Griff: All in all, this was solidly written, with only minor errors popping out. Remember that a possessive for 'it' does not include an apostrophe (its mace, its armor); the apostrophe is only used to contract "it is" like "it's going to kill us!" In the first post, you switch between 'he' and 'it' but every post after, you have the guardian solidified as 'it.' Beyond those, just rare typos and occasional extra words, although I admit that I laughed when you used "the Keydis" like she was a weapon instead of a character.
Writing a baddie against a whole group is a difficult thing, but you manage it well. I know out of character that there was some frustration when your turns were misread or your attacks were brushed off, but none of it comes through in the writing. It took pressure from the GMs before you actually delivered a serious wound in-turn rather than leaving it open for the writer's to determine. I think that may be what stood out to me most: your grace in dealing with the situation, facing four characters from three writers who weren't in any way organized.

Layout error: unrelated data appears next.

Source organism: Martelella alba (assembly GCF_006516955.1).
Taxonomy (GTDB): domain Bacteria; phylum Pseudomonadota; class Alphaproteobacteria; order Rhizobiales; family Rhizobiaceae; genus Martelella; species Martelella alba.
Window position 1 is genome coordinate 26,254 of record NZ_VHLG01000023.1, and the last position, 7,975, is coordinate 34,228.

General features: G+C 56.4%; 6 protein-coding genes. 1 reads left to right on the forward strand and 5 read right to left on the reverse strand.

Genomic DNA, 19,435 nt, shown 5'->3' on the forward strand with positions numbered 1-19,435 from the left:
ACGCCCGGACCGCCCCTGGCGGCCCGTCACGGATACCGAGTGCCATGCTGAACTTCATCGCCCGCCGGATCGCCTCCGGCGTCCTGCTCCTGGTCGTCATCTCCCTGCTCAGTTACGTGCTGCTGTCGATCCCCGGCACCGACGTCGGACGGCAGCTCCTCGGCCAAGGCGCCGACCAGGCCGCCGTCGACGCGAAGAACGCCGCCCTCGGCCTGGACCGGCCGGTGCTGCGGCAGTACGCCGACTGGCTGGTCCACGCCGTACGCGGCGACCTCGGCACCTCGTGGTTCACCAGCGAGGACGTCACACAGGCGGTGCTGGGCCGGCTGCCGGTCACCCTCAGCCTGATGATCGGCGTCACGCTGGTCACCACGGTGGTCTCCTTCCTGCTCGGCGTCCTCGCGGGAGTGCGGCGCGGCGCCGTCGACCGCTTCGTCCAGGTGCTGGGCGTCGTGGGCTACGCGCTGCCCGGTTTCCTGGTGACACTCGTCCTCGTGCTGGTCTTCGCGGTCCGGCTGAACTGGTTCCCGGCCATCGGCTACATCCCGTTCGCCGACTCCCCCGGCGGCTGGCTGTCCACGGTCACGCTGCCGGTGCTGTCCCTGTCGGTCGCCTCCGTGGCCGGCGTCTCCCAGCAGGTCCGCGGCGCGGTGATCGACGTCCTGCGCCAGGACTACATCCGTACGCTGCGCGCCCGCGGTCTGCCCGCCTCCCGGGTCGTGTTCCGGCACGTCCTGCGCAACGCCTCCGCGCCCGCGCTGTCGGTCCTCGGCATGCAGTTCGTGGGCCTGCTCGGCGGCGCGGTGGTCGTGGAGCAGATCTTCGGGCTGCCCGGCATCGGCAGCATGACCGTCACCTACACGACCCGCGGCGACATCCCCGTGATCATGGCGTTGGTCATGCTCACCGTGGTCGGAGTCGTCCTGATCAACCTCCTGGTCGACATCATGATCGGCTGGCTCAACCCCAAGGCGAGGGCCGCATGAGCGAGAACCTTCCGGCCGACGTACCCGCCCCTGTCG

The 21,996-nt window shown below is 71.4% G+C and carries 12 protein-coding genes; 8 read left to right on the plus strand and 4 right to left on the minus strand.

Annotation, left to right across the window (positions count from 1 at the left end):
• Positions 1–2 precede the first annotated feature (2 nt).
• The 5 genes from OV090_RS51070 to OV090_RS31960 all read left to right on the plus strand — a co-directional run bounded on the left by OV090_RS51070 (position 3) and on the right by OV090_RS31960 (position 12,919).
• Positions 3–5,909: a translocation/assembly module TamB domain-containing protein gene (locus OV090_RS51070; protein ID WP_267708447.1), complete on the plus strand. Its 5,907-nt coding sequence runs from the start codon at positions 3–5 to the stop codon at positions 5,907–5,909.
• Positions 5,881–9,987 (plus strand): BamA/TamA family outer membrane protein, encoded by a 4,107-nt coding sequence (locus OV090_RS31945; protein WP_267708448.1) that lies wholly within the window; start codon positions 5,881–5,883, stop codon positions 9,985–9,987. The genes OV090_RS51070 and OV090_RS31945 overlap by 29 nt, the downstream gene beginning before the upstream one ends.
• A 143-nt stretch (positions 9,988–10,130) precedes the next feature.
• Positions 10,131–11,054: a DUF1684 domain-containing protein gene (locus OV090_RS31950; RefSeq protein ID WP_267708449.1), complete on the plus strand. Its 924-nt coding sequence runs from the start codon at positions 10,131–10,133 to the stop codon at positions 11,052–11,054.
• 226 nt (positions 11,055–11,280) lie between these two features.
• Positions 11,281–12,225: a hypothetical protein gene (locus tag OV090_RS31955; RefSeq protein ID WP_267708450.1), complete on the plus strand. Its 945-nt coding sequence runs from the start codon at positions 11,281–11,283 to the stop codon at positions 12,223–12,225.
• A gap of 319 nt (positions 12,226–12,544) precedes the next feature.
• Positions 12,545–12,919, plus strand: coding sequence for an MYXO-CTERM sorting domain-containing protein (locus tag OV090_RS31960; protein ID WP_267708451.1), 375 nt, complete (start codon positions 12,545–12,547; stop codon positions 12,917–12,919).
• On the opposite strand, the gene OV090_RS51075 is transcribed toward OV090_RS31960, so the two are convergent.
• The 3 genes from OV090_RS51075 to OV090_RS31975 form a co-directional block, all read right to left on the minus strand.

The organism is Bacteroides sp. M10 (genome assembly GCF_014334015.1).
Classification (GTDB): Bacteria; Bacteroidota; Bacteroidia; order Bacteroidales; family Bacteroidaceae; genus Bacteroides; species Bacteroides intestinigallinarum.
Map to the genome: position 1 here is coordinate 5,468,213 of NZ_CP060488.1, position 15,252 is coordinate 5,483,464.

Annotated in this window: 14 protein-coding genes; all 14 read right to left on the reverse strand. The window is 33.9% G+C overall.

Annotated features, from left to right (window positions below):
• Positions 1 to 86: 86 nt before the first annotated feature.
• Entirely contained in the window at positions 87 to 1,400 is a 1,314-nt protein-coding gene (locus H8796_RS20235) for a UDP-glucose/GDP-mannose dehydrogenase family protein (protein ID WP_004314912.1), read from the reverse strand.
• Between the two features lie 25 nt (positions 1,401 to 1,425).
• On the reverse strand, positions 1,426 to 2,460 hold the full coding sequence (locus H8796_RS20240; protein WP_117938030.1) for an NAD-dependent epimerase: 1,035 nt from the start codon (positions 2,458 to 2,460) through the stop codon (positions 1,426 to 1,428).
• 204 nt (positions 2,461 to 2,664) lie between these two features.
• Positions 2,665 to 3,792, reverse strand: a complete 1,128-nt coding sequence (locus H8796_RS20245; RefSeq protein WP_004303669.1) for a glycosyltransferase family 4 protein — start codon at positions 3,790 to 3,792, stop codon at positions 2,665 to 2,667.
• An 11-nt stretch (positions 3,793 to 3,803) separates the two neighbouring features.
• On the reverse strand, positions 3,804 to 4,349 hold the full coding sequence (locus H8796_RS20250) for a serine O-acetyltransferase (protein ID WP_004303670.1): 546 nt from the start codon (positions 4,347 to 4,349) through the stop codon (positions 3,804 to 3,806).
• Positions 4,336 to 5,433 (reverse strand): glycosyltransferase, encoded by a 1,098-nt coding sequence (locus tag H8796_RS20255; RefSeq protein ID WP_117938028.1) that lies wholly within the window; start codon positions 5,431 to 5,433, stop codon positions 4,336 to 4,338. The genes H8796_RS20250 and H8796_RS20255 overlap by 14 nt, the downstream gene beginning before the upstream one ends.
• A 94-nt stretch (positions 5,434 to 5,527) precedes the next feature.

Style-wise, your guardian manages to be imposing and cool despite an utter lack of backstory or dialogue. It reacts smartly, uses its monstrous traits to its advantage. You took disjointed turns and reacted to them as if they were coordinated, and your last turn especially takes some minimalist writing and expands on it, giving Aeria a chance to show some martial skill and allowing Keydis' reckless attack to have a real impact. It's good writing, good roleplay, and good collaboration.